4

Once a year I go on a backpacking trip with a friend of mine who lives near Sacramento, California. He likes to bring his dog. The trip lengths typically range from 2-5 days (including car travel), depending on what other aspects of our lives allow.

We've done the Desolation Wilderness a few times and the Lost Coast trail once, and we're considering doing the Rogue River trail this September.

Googling around is a little frustrating because I mostly see regional "dog hikes" or "backpacking" lists, not dog + backpacking + region lists.

I'm not sure if this is an acceptable question for this site, but I'm looking for suggested trails, or for broader tips on how to find trails that match my criteria. Thanks!

2

In general, you will have an easier time finding places to backpack with dogs in Oregon than California. Most parks in Oregon allow dogs unless specifically stating otherwise. As such, I am not going to make specific recommendations as 1) most general backpacking recommendations will also be available to your dog and 2) I have less experience finding trails in that region.

In California you cannot bring dogs backpacking in any state park and many county and regional ones prohibit it as well. However most lands managed by the Bureau of Land Management that allow backpacking also allow dogs (this does not include the National Parks run by NPS). This means most National Wildernesses, National Forests, and National Beaches will be available to you (though do check the websites for each location).

More specifically in your area, I have taken my dogs to Ansel Adams Wilderness, Inyo National Forest, Silver Peak Wilderness, and Ventana Wilderness and had a great time (though Ventana is very "rustic" even for a backpacking region). I have also investigated taking my dogs to Stanislaus National Forest and Trinity National Forest which both allow dogs. This summer I also plan to do the Tahoe Rim Trail with one of my dogs which goes through Desolation Wilderness as well as a number of other regions and allows dogs on the whole loop.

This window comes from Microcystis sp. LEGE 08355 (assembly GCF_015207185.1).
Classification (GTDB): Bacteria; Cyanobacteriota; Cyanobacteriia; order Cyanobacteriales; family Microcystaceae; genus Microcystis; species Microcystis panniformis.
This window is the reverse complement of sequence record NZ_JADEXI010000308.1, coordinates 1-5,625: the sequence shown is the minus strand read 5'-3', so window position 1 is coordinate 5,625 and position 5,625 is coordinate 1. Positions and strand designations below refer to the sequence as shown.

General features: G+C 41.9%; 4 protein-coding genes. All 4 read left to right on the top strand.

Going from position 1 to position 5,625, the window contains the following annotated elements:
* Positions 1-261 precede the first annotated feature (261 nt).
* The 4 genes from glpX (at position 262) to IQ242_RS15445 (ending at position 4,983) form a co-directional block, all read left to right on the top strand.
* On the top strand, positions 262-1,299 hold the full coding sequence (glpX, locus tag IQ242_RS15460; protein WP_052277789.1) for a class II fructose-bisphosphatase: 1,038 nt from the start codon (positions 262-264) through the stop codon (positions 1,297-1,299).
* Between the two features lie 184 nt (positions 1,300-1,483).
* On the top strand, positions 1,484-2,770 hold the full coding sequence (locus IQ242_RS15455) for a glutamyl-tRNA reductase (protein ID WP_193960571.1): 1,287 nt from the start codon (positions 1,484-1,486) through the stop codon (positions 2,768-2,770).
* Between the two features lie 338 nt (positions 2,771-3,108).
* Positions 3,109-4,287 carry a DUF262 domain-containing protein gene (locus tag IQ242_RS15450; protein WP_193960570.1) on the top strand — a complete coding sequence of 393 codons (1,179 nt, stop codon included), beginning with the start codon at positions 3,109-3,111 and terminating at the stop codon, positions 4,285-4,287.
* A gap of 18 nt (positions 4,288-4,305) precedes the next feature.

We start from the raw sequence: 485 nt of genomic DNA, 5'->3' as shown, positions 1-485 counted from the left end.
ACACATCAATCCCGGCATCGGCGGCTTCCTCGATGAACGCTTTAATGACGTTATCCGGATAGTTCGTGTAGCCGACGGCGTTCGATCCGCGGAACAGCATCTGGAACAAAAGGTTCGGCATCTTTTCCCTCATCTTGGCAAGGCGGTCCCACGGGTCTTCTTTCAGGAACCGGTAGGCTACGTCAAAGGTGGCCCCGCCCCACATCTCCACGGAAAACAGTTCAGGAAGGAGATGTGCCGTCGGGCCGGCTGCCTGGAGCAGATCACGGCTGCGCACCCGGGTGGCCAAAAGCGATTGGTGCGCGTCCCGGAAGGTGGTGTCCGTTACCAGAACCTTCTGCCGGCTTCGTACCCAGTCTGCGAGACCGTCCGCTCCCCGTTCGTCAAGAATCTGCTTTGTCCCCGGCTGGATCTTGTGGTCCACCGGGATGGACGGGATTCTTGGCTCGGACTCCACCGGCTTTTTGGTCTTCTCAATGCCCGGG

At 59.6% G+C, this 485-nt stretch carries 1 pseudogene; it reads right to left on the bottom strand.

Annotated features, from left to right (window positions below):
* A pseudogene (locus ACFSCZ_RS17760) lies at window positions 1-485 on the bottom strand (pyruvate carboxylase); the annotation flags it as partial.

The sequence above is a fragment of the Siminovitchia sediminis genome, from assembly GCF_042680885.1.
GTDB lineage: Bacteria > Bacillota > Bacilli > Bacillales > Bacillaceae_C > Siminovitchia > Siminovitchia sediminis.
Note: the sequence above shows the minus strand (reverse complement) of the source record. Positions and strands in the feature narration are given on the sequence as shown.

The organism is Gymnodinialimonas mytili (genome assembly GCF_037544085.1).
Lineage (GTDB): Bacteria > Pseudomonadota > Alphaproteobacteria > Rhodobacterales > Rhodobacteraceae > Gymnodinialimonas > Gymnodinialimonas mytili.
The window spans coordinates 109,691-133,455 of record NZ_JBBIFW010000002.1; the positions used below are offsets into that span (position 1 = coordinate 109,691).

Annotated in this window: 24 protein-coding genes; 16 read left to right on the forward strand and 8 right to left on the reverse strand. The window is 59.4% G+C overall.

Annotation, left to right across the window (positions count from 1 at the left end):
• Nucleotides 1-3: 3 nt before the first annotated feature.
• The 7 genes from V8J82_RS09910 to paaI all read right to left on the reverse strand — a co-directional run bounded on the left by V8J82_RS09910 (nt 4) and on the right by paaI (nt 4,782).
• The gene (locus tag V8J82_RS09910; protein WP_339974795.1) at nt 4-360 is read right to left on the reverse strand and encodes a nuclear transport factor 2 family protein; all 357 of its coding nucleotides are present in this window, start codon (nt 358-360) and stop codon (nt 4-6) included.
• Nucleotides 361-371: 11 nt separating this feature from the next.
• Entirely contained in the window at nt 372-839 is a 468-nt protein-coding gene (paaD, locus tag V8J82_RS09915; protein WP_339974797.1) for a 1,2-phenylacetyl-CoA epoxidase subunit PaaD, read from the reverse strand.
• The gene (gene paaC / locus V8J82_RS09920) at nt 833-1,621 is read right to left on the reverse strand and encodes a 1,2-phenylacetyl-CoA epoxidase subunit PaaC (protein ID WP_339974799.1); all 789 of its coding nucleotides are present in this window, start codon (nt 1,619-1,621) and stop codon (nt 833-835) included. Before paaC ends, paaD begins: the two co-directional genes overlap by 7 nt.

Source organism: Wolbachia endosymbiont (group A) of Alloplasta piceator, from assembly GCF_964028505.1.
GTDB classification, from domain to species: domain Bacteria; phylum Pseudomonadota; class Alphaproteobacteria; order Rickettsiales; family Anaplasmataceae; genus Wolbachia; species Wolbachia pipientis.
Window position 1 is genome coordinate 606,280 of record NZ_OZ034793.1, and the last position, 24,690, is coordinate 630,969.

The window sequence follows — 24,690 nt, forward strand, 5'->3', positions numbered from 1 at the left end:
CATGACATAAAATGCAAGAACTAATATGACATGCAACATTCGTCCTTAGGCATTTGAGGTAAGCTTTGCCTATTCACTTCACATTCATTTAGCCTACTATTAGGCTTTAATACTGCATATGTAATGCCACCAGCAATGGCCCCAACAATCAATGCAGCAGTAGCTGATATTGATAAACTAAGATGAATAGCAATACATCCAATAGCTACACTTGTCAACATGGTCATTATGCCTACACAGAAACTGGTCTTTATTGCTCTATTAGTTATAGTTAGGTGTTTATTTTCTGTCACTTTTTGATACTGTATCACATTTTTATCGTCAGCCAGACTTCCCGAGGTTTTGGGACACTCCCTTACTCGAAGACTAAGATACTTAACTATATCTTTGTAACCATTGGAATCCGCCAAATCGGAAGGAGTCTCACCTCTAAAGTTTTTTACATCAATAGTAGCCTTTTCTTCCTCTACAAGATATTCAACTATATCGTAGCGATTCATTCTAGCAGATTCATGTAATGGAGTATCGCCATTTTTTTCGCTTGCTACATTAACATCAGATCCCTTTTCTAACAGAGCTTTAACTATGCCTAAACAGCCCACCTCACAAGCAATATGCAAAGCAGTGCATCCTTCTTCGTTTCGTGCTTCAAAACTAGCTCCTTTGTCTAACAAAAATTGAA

• Wanted to clarify that BLM land does not include national parks. BLM and NPS are separate federal agencies. You can read more about public lands on REI's well written article if interested. – noah Aug 2 at 23:17
  • @noah My apologies. I was mistaken as most of the search tools I use lump the two together and you can find NPS resources on the BLM website. I will correct my answer. – Barker Aug 2 at 23:20
  • No worries. Just wanted to clarify since the two generally (I don't know much about their rules for dogs) have very different rules about what is/isn't allowed. – noah Aug 2 at 23:45

Your Answer

By clicking “Post Your Answer”, you agree to our terms of service, privacy policy and cookie policy

Not the answer you're looking for? Browse other questions tagged or ask your own question.